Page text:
Equatorial Guinea

Oil and gas development plans for the deepwater areas offshore Equatorial Guinea are on the rise. Development of the Noble Energy-operated Aseng field in block 1 is ahead of schedule. Partner PA Resources says start-up should now occur by the end of this year, having previously been estimated at 1Q 2012. Production should then build steadily toward the forecast plateau.

All the development wells have been drilled and completed, and subsea installation activities are ongoing. An FPSO was expected to depart Singapore in September, arriving at the field early this month to begin hookup and commissioning.

Development of the Alen field, the second project in the block, also is progressing. Construction of the production platform has begun, and the wellhead jacket is largely complete.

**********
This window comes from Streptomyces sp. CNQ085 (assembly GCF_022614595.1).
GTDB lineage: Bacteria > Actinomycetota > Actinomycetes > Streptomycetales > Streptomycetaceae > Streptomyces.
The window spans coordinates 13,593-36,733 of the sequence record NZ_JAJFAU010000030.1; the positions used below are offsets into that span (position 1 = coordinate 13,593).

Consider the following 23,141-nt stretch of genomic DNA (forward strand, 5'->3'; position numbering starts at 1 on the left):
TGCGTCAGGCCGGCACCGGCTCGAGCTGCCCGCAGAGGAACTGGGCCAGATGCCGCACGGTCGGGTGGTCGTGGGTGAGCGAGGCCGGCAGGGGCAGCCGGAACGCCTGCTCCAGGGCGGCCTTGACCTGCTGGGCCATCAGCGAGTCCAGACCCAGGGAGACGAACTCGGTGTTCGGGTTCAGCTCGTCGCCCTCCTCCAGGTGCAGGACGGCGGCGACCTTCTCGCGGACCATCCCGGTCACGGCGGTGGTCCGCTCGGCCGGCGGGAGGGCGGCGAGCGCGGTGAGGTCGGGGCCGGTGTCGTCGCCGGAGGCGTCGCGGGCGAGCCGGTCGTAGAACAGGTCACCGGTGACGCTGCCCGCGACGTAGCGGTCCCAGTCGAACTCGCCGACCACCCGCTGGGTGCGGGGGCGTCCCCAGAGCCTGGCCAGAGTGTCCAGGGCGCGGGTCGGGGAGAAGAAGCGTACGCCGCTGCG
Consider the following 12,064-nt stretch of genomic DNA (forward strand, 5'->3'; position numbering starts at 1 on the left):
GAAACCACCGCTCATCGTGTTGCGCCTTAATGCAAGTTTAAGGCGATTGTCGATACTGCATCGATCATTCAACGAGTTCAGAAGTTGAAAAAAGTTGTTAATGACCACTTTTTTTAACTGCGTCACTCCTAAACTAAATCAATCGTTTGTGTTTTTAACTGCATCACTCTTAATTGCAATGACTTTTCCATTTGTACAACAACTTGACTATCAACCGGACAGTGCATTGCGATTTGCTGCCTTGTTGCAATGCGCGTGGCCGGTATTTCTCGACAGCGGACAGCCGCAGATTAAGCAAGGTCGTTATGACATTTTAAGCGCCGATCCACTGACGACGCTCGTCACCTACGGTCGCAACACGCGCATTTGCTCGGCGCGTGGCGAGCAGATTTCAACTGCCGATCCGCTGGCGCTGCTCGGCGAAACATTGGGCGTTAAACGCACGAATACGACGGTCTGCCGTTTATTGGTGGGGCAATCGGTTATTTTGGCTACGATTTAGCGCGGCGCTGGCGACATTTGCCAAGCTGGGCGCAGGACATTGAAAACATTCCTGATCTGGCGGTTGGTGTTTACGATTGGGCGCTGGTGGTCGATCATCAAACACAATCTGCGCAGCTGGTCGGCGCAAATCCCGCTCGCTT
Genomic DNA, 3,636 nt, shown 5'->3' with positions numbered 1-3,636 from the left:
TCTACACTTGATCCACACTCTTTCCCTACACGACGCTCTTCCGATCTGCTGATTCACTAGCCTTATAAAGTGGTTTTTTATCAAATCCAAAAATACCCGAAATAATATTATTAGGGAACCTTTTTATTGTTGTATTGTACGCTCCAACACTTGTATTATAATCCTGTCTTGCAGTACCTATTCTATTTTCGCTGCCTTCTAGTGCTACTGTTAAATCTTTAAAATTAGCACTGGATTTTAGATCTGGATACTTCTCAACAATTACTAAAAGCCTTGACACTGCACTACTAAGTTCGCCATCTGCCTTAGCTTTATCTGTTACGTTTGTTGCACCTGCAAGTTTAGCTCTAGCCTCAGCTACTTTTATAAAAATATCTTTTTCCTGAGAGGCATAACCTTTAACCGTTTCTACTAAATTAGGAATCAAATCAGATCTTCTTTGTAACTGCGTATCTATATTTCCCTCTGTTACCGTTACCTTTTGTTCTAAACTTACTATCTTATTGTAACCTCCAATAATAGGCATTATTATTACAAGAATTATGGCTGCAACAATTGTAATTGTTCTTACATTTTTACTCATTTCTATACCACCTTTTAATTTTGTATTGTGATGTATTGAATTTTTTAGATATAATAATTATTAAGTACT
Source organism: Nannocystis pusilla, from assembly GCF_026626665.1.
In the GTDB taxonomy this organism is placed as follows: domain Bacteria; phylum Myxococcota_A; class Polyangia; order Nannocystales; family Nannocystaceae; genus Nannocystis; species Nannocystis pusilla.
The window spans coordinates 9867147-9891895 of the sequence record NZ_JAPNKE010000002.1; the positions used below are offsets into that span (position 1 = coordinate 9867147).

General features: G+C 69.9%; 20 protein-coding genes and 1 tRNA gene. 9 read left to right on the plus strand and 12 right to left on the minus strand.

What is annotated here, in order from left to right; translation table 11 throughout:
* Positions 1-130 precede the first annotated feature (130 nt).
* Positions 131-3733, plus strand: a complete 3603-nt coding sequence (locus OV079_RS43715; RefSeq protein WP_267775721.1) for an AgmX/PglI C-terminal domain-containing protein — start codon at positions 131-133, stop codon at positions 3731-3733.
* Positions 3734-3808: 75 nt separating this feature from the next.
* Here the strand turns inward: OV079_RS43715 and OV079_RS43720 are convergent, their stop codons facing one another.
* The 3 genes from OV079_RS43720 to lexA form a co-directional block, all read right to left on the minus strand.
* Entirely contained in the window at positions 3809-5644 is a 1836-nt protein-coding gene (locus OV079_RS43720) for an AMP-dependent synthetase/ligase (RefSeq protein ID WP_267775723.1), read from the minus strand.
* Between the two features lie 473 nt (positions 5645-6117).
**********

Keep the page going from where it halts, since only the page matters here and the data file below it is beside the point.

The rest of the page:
Subsea development drilling and completions should start this summer, with the semisubmersibleAtwood Hunter due to drill and complete one gas injection well and complete two previously drilled wells for gas injection. A second rig, the Atwood Aurora jackup, will arrive in October to complete one existing well for production and drill two new producer wells. First condensate production is scheduled for late 2013.

On the adjacent block O license, results from a recent appraisal well on the Diega-Carmen discovery suggests this field will be the candidate for a tieback to the Aseng/Alen infrastructure, PAR claims. Carmen-Diega also extends into block 1.


Meanwhile, Kosmos Energy is advancing plans for developments offshore Ghana. The company reported a light oil discovery on the West Cape Three Points block in late August. Analysis, including wireline logs, pressure tests, and fluid samples, indicates the well found 33 m (108 ft) of pay in four good-quality Turonian sands.